[18] Should indigenship of an area be defined to include person who have resided in an area for a continuous long period, and therefore entitled to accruing rights, duties and privileges?

Yes – 188; No – 167; Undecided – 5; Total: 360

[19] Should the aspects of the Constitution related to the Fundamental Objectives and Directive Principles of State Policy in Chapter II which deal with political, economic, social, educational and cultural objectives be made justiciable or enforceable like the Fundamental Human Rights in Chapter IV?

Yes – 279; No – 78; Undecided – 3 Total: 360

[20] Should the Constitution be amended so the power to create Local Government Areas now rest exclusively with the states, such that states assume responsibility for the funding of Local Governments?

Yes – 78; No – 276; Undecided – 6 Total: 360

[21] Should Section 214(1) be amended to enable the establishment of a State Police?

Yes – 53; No – 307; Undecided – 0 Total: 360

However, with the National Assembly already voted in favour of these items aimed to improving democracy in Nigeria and bringing good governance closer to the people, the hard nut to crack now is how the state lawmakers can rise above the parochial and political interests of the Governors, to do what is right.

From antecedent, it had been witnessed that any attempt to grow Nigeria’s democracy is often truncated by the state Governors. There were also cases where the state lawmakers were forced by the governors to reject financial autonomy for the State Houses of Assembly.

Given the above situation, the fear among Nigerians has remained whether the state lawmakers would defy the odds and get it right this time around, irrespective of the pressures that would come from their Governors.

Buttressing the need for the state lawmakers to be objective and courageous treating this amendment, the Senate President, David Mark, urged the state lawmakers to make sacrifices while considering the proposed alterations to ensure that government is brought closer to the people.

He added that it is not right for local governments to be administered by caretakers, charging the state lawmakers to take decisions that would engender good governance, especially at the grassroots.

Speaking on the same vein, the Speaker of the House of Assembly, Aminu Waziri Tambuwal, tasked his counterparts at the state level to do their best to meet the needs of the people while considering the proposed amendments.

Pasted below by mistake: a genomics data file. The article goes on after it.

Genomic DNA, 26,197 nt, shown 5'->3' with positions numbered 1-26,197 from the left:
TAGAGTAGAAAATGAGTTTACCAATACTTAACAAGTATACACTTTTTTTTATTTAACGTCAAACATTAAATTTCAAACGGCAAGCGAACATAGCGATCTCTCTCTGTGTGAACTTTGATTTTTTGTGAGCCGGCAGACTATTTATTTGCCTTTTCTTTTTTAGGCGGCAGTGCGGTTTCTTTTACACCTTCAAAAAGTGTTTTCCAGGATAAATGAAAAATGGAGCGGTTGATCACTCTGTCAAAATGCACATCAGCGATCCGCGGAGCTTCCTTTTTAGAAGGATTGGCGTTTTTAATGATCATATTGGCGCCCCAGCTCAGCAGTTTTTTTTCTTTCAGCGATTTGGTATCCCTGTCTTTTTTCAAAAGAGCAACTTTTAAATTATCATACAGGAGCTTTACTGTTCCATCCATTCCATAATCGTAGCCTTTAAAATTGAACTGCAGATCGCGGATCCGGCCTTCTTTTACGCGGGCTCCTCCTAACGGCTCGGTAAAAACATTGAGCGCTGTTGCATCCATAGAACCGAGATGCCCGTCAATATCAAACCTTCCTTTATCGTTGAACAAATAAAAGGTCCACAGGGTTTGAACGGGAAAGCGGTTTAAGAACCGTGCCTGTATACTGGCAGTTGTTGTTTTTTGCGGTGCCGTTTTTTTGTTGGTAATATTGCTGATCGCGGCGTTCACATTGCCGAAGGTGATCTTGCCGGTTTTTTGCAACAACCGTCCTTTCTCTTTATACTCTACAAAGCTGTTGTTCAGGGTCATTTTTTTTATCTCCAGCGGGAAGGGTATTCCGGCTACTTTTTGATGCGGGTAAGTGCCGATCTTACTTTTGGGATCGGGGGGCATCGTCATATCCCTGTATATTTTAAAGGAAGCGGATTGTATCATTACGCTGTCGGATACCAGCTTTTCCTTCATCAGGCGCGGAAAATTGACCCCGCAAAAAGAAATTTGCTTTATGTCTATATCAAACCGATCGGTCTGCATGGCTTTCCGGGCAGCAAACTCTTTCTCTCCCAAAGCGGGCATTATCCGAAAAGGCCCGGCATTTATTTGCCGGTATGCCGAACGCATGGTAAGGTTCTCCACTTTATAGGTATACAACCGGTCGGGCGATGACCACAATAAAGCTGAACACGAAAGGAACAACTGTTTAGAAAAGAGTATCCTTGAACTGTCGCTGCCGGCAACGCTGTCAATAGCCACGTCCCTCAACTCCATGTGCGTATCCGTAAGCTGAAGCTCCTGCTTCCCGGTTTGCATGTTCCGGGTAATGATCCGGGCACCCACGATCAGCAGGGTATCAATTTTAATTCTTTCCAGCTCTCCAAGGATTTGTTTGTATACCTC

He charged them to endeavor to get things right this time, regretting that previously, the state lawmakers were subservient to the state governors.

In his speech, Deputy Senate President, Ike Ekweremadu, emphasized that at no point did the Senate or the National Assembly impose its will on Nigerians.

“This Bill, being the product of people’s will, it behooves on you to do all within your individual and collective capacities to ensure its smooth passage in obeisance to popular will. As lawmakers, this ranks as one of the highest compliments we can pay the people”, he said.

He added “I believe you would hasten to play your part as we all seek to consolidate democratic gains and continue to nurture a vibrant democracy”.

Meanwhile, analysts have continued to paint pictures of how governance would look if these proposals scale through in the State Houses of Assembly.

Observers have argued that if the state lawmakers can muster the courage to veto the interest of their Governors, and grant financial and administrative autonomy to the local government, there would be rapid development at the third tiers of government.

This is mainly because the governors would no longer have access to the funds meant for the development of the local governments.

Analysts have submitted that real development and democracy dividend would be better felt if the local governments are made autonomous.

This is most likely because the chairmen of these councils would be able to independently initiate programmes and policies that will make life better at the grassroots without the interference of the governors.

From the above scenario, there is no gain saying that transition of the Nigeria’s democracy to another level, now depends on the state lawmakers. It therefore lies on those concerned not to let Nigeria down at this critical stage.

They should endeavor to get it right in this invaluable and rare opportunity which time has provided for posterity to be fair on them.